Rebuilding Place in the Urban Space

"A community’s physical form, rather than its land uses, is its most intrinsic and enduring characteristic." [Katz, EPA] This blog focuses on place and placemaking and all that makes it work--historic preservation, urban design, transportation, asset-based community development, arts & cultural development, commercial district revitalization, tourism & destination development, and quality of life advocacy--along with doses of civic engagement and good governance watchdogging.

Thursday, July 14, 2016

Succinct sum up of the state of strong housing markets from article about Los Angeles

Nothing particularly new but very succinct in the LA Times interview with Dana Kuhn of the Corky McMillin Center for Real Estate at San Diego State University.

Orange and Los Angeles Counties have pretty much recovered from the housing crash, while the "Inland Empire" -- San Bernardino and Riverside Counties -- has not.  Coastal markets across the West have mostly recovered (SF Bay never really declined, San Diego, Seattle and Portland are all successful).

While not mentioned in the article, this is pretty much true of desirable center city markets on the east coast, in and around New York City, Washington, Boston, Center City Philadelphia, etc.

Points from the article:

1. Pent up demand for housing is running into limited inventory because since the 2008 crash, production of new housing has been limited. Therefore, prices go up.

2. Low mortgage interest rates abet a rapid rise in prices.

3. Limited land supply in the most desirable places makes for more complicated and more expensive projects. From the article:
Land is increasingly scarce, and that’s forcing people to build up rather than out. And those higher-density projects are more sensitive politically, more difficult to get approved and take longer to get through the pipeline. You can have agreement about needing more housing in a given market, but when it actually comes down to [building] those 300 units on that corner in that neighborhood, you get resistance.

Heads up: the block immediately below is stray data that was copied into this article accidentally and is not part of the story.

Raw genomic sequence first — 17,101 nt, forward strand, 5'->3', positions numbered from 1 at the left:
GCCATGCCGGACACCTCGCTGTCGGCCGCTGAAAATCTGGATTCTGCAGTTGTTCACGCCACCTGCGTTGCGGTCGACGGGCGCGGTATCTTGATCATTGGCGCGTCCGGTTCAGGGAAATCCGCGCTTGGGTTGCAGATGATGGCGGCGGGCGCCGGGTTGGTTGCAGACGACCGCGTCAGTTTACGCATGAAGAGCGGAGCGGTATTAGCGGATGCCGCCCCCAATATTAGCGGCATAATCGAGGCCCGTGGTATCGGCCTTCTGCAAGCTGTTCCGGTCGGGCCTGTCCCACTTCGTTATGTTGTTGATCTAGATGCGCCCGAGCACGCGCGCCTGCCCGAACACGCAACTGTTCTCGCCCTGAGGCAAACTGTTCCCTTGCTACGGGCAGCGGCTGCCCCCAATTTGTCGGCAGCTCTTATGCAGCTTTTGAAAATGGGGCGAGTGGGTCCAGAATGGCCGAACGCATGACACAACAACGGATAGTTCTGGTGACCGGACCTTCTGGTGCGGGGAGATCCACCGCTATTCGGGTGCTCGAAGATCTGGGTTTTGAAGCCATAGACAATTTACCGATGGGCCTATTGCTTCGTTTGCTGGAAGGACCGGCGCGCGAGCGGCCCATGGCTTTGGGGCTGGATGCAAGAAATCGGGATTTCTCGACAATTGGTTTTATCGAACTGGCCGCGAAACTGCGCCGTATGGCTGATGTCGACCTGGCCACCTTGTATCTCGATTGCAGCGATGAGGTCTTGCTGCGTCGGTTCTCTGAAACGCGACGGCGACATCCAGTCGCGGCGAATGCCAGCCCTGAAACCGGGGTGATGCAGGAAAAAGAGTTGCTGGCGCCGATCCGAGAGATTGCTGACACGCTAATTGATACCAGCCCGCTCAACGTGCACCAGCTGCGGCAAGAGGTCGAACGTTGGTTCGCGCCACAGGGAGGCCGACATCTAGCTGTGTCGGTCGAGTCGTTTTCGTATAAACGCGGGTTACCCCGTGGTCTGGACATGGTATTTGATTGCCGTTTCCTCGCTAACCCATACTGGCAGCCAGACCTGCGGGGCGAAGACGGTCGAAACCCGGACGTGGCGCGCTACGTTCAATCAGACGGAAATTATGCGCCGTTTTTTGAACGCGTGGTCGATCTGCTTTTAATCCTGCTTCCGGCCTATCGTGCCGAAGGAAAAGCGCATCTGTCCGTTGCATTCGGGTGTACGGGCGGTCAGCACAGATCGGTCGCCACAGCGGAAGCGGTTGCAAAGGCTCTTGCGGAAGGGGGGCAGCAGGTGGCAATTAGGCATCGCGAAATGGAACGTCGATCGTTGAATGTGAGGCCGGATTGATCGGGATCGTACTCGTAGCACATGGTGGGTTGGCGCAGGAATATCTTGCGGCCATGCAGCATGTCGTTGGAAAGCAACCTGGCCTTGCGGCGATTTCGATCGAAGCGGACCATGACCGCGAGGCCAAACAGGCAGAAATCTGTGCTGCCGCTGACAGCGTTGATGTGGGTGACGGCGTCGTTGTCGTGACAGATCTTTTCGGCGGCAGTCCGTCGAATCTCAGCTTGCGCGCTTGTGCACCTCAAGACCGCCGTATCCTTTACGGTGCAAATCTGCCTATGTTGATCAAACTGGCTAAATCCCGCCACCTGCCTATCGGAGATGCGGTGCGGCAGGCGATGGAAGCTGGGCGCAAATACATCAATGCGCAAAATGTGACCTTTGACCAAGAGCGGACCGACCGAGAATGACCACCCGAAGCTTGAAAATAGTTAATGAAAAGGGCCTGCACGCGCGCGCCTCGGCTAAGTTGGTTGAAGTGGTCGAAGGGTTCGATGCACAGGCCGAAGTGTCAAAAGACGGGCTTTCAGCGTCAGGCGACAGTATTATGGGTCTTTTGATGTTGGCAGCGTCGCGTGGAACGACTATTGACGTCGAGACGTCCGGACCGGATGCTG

4. Wages haven't kept up with housing price increases.

[Here he doesn't discuss how this may drive changes in housing tenure forms. E.g., sharing houses including the purchase, see "Two couples pool money to live under one roof," Toronto Star and an increase in the willingness to rent out a portion of a house or to create and rent accessory dwelling units. See "How real estate speculation, ugly architecture, and gentrification shape Austin’s urbanity," Architects Newspaper and "Accessory Dwelling Units Become Legal in Honolulu County," Hawaii Life.  Initiatives to approve ADUs are moving forward in San Francisco, Ann Arbor, and many other cities as a result of high housing costs and the need for greater supply, especially of lower cost units.

Or how this is abetted by a rise in interest in urban living on the part of higher income households (not necessarily wealthier, but higher income) which reshapes the market and works to price out middle income buyers also.

5. Because of high priced single family detached housing, new home buyers are likely to end up with attached housing or condominiums in denser multiunit residential buildings.

6. And in neighborhoods which are attractive, but not their first or preferred choice, what the Live Baltimore residential attraction program calls "one over neighborhoods" which are near or adjacent to more popular much more expensive neighborhoods, with similar housing stock but are less likely to possess thriving commercial districts and access to other amenities ("Pigtown Chosen as a Live Baltimore “One Over” Neighborhood,"  From the LA Times article:
And they’re probably not going to be able to afford to buy that unit in the same neighborhood in which they would rent if they were renters. So they have to make a lifestyle concession in order to become homeowners.
7. Younger demographics (millennials) may be less interested in buying housing now, in part because they'd rather rent to live in attractive places where they can't afford to buy, but as they age and the nature of their household changes, and their income changes and a mortgage interest deduction becomes attraction, housing purchasing will increase within this demographic.

8. Prices will continue to climb, we don't know for how long, as long as inventory is constrained, demand is high, and mortgage interest rates are low.



At 12:05 PM, Anonymous charlie said...

Also see this:

At 1:43 PM, Blogger Richard Layman said...


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